Deutsche Bank is said to be considering whether to relocate some of its UK operations if Britain left the EU which could impact on its base in Birmingham.
The German bank moved hundreds of staff out of London to Brindleyplace as part of a wider change programme by the group which saw employees move to new locations across its global operations.
According to reports, Deutsche Bank has established a working group to assess the consequences of a possible departure by Britain, known as 'Brexit', following an in/out referendum which Prime Minister David Cameron has pledged to hold by 2017.
A spokesman for the bank told the BBC it was "early days and no decisions have been made".
The Financial Times said it was the first financial giant to review its position formally and it would consider whether to move some parts of the business back to Germany.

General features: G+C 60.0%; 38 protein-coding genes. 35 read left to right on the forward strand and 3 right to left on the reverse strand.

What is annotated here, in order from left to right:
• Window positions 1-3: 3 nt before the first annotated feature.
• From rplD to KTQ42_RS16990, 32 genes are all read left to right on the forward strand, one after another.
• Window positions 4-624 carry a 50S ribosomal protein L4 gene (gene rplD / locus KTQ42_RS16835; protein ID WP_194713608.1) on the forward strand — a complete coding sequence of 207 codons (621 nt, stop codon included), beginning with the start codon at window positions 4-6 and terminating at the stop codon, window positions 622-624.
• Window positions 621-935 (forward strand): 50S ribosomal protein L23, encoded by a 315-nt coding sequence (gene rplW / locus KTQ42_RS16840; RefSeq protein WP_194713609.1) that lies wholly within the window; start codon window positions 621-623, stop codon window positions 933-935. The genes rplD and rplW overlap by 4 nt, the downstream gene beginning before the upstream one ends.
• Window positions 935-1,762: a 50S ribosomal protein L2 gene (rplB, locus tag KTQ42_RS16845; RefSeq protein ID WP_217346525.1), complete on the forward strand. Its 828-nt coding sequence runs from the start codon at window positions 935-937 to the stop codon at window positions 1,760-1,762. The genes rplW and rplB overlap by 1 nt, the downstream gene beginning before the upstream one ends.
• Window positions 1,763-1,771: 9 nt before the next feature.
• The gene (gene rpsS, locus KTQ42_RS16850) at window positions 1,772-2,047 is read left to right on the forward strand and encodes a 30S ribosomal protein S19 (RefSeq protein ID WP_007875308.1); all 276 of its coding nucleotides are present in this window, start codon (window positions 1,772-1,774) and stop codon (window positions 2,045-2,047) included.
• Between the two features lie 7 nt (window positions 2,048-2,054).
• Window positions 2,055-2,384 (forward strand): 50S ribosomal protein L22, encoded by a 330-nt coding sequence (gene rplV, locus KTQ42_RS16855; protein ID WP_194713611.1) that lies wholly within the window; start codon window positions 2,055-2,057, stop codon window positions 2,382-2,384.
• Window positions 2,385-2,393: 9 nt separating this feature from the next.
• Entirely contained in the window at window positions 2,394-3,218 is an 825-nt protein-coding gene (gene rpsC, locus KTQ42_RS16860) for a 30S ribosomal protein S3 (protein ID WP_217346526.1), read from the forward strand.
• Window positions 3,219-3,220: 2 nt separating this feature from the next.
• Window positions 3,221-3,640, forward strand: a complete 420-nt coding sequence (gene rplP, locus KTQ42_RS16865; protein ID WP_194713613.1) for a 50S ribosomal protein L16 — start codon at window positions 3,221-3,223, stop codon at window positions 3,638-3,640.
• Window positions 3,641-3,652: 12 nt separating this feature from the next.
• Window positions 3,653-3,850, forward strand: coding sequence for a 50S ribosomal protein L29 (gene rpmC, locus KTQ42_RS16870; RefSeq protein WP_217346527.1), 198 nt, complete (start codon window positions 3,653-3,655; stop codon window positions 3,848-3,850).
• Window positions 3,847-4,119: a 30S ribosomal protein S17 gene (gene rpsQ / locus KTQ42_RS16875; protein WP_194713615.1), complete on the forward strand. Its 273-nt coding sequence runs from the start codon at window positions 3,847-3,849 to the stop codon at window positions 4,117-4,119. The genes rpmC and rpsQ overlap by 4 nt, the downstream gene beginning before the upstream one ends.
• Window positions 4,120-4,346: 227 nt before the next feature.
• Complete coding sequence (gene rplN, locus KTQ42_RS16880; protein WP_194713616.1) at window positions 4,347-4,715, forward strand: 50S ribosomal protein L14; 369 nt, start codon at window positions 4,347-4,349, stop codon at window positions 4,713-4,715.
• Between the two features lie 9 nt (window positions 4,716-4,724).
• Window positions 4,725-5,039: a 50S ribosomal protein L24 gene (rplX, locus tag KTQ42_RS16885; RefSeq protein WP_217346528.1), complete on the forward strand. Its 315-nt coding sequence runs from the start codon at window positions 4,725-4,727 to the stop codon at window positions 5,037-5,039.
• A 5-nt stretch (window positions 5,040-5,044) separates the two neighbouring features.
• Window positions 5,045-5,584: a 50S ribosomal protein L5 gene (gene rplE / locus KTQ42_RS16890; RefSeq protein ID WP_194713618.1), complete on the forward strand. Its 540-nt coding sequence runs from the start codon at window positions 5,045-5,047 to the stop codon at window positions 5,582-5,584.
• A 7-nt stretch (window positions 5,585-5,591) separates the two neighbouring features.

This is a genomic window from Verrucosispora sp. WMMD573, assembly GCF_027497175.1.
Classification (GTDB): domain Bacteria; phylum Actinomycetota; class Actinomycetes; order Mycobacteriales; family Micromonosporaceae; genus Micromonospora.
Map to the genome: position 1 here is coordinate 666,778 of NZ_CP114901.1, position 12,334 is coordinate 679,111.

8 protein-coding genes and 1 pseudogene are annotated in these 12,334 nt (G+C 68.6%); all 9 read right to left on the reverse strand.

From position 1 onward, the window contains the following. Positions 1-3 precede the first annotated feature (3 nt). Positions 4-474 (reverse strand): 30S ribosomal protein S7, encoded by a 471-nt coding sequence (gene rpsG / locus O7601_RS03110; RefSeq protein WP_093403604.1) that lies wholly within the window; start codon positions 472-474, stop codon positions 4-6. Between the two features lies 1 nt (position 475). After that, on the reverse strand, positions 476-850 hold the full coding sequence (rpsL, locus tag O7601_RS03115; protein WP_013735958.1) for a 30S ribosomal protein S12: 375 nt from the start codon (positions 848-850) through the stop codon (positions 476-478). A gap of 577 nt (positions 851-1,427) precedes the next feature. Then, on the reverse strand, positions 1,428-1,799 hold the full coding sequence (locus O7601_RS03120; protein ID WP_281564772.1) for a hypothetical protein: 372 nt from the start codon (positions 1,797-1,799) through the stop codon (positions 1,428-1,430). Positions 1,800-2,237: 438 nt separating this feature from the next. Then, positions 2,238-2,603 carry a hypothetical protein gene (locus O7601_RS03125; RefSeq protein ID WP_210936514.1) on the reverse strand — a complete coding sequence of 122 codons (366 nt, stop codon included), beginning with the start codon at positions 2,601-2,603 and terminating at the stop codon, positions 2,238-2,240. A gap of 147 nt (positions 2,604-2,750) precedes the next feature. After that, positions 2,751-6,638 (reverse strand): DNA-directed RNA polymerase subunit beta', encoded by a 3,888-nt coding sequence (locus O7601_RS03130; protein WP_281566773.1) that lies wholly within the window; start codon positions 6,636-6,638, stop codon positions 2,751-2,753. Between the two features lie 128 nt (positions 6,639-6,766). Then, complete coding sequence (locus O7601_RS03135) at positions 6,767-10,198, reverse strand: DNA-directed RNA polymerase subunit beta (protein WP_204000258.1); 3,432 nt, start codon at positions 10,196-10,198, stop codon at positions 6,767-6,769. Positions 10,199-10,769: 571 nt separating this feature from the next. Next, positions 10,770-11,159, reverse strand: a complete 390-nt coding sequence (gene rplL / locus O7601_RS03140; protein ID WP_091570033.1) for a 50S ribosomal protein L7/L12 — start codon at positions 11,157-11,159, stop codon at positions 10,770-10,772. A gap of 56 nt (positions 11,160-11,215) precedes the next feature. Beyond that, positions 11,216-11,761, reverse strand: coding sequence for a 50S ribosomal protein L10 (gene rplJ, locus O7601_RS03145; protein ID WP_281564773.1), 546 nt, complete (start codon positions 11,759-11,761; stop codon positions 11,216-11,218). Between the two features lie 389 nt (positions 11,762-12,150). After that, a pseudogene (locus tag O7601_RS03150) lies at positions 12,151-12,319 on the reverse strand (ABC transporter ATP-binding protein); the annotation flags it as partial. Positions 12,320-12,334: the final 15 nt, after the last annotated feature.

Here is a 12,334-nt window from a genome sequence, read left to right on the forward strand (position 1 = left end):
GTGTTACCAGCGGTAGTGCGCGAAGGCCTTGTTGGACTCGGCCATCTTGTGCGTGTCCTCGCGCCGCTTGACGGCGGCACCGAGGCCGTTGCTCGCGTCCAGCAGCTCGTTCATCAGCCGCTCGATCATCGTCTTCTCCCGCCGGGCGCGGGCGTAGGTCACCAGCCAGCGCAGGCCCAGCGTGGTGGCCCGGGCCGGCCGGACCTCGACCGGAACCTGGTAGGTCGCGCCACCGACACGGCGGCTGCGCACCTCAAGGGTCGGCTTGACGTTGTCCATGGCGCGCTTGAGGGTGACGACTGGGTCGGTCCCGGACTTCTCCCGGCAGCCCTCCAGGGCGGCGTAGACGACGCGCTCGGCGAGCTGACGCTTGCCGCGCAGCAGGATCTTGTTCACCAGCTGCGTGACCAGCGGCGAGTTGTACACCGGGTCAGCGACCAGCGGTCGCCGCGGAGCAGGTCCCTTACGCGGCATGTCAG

According to the company's website it employs more than 8,000 people in the UK with more than 2,000 at Five Brindleyplace including a trading floor and serving clients previously handled by teams in the captial.
The news comes after senior figures at Staffordshire manufacturing giant JCB this week suggested the UK would not suffer any adverse effects from leaving the EU.
Chairman Lord Bamford, who is also a Tory donor, backed the idea of Britain leaving the EU, telling the BBC the country could exist "peacefully and sensibly" on its own.
And JCB chief executive Graeme Macdonald told a newspaper that Britain should leave the EU unless it reformed, playing down fears that an exit could hit exports to the continent.
He told the Guardian: "I really don't think it would make a blind bit of difference to trade with Europe (if the UK left an unreformed EU).
"There has been far too much scaremongering about things like jobs. I don't think it's in anyone's interest to stop trade. I don't think we or Brussels will put up trade barriers."